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Bedwetting Alarm Treatment

Apr 10, 2009
For many parents and children dealing with the problem of bedwetting becomes a hard task. A child, who is bedwetting, has a weak control over urination, waking up with wet sheets almost every night. The problem is common for children aged around 5 to 8 years, but in some cases may persist till ages 10 and over. Children with night time wetting need to learn to respond to full bladder in time. Bedwetting alarms are considered to be ones of the most effective methods for enuresis treatment.

What is a bedwetting alarm?

Bedwetting or enuresis alarm is a device that is used to help a child with enuresis discontinue wetting the bed. The alarm has a sensor that reacts to the moisture and alerts the child to wake up so that the child can go to the bathroom. The device emits a loud sound or vibrations to learn the child react to the full bladder, which is a common problem for children having enuresis. With bedwetting alarm parents can control bedwetting or allow their child respond to the sensation of full bladder.

Types of bedwetting alarms

Wireless bedwetting alarms

This type of bedwetting alarms are designed to be attached on child's underwear. The sensor is sewn to the underwear detecting the moisture, while the receiver is placed into the wall or other surface. In order to turn off the alarming sound, the child needs to get out of bed, which makes it easier to go to the bathroom rather than sleeping through the sound.

Wearable bedwetting alarms

Wearable alarms have the sensor worn on the child's underwear, while the alarm unit is connected to the sensor through a cord that is attached to the pajamas. The alarm responds to the slightest signs of moisture, signaling the child about immediate urination. In this case, a child does not need to get out of bed to turn off the alarm.

Pad-type bedwetting alarms

This bedwetting alarm systems has the pad as a sensor or use special device placed on genital area to detect the drops of urine. Usually, the child is required to sleep on the pad, and the sensor on the pad activates when the urine leaks on it. This type of bedwetting alarms is considered to be less comfortable than wireless or wearable alarms as the urine must leak onto a pad so that the sound can be activated. Some children also find them less convenient because of the harder material and the risk that the pad can be misplaced during the sleep.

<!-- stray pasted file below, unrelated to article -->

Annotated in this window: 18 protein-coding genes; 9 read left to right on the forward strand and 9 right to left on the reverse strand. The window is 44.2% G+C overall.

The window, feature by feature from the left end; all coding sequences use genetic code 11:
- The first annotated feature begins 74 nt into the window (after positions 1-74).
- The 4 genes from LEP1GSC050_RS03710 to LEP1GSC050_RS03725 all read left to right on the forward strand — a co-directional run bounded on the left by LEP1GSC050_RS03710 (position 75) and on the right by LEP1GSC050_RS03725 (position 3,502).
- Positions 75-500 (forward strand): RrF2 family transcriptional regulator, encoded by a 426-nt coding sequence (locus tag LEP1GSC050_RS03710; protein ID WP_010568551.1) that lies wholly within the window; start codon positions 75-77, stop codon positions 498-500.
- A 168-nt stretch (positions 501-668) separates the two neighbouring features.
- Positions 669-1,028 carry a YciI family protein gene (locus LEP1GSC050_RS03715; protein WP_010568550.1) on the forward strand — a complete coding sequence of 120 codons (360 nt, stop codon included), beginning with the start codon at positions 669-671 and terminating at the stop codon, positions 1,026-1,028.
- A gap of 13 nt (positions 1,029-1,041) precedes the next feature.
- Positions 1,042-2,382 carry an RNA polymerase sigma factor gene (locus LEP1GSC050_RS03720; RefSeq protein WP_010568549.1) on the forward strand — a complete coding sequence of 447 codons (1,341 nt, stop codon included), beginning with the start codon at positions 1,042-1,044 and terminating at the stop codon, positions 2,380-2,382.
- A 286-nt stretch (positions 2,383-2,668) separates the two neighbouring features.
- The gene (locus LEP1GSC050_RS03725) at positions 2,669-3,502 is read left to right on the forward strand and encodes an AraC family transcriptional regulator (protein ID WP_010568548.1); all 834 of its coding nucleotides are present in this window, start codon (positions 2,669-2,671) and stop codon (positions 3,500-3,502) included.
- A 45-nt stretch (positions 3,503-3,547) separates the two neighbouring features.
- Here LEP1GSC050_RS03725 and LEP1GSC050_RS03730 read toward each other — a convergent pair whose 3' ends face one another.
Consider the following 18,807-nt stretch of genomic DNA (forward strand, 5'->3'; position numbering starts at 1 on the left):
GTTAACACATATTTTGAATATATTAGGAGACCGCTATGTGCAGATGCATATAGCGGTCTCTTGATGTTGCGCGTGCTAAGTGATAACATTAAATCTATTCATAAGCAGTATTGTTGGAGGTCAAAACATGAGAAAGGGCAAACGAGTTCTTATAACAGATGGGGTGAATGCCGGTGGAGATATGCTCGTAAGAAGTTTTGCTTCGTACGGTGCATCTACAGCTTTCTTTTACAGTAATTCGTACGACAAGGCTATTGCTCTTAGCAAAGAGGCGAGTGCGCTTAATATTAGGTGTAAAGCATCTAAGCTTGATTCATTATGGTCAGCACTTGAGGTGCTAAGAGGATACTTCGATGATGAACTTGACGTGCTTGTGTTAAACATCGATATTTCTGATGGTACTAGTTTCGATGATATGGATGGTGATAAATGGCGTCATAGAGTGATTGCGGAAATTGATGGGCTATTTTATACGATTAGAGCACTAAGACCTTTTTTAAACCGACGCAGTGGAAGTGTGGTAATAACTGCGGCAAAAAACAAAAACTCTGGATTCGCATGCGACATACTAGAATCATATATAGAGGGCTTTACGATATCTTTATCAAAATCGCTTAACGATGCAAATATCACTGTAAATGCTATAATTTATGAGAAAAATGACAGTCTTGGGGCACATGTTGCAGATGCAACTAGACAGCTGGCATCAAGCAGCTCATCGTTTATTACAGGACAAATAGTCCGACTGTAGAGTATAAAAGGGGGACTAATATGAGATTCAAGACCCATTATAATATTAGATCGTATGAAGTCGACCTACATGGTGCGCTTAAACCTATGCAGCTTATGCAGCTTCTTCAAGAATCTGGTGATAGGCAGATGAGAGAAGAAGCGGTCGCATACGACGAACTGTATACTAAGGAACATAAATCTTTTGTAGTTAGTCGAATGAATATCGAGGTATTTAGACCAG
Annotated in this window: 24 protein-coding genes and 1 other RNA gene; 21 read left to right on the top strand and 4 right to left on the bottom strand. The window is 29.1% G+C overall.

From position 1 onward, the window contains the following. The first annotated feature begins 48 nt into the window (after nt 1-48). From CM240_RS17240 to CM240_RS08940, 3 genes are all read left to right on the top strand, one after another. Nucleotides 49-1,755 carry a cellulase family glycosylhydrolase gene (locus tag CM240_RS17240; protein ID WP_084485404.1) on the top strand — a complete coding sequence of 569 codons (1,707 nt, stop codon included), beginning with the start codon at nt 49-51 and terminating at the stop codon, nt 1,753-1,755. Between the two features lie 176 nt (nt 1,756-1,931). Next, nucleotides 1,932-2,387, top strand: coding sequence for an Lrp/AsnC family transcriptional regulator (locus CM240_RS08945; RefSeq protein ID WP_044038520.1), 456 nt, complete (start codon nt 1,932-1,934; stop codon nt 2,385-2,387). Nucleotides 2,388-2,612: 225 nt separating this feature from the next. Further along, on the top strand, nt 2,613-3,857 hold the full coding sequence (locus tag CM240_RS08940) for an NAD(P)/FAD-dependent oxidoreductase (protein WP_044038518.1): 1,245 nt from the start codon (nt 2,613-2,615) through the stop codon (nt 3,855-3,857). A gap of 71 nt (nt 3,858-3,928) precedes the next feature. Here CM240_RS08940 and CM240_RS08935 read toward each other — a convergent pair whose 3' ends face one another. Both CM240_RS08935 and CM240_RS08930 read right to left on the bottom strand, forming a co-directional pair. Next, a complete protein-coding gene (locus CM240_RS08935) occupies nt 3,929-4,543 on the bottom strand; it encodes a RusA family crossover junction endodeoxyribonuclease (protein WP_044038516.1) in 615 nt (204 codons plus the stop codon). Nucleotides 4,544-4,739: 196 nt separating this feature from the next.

How to use bedwetting alarm

  1. Help your child get familiar with the bedwetting alarm. Explain that this device will help him or her stay dry throughout the night. During the day show your child how the alarm works, by touching the sensor with wet finger and ask the child to go to the bathroom once he or she hears the sound. First time your child may need your help, but later will be able to use the bedwetting alarm alone.
  2. Attach the sensor to the outside of your child's underwear and place the alarm system to its place (usually a night stand, wall or pajamas). Try to use snug fitting panties or briefs for better response of the alarm. Make sure your child has a night-light to wake up and turn off the bedwetting alarm system when needed.
  3. When the child hears the sound of the bedwetting alarm, he or she should get out of bed, turn off the alarm and go to the bathroom to urinate as soon as possible.
  4. The child should remove the sensor from the underwear if it became wet and put on dry underwear and reattach the sensor.
  5. The bedwetting alarm should be used consistently over several weeks or months before your child learns to stay dry throughout the night. Using the alarm will help to teach the brain respond to full bladder, gradually improving the enuresis condition in your child.


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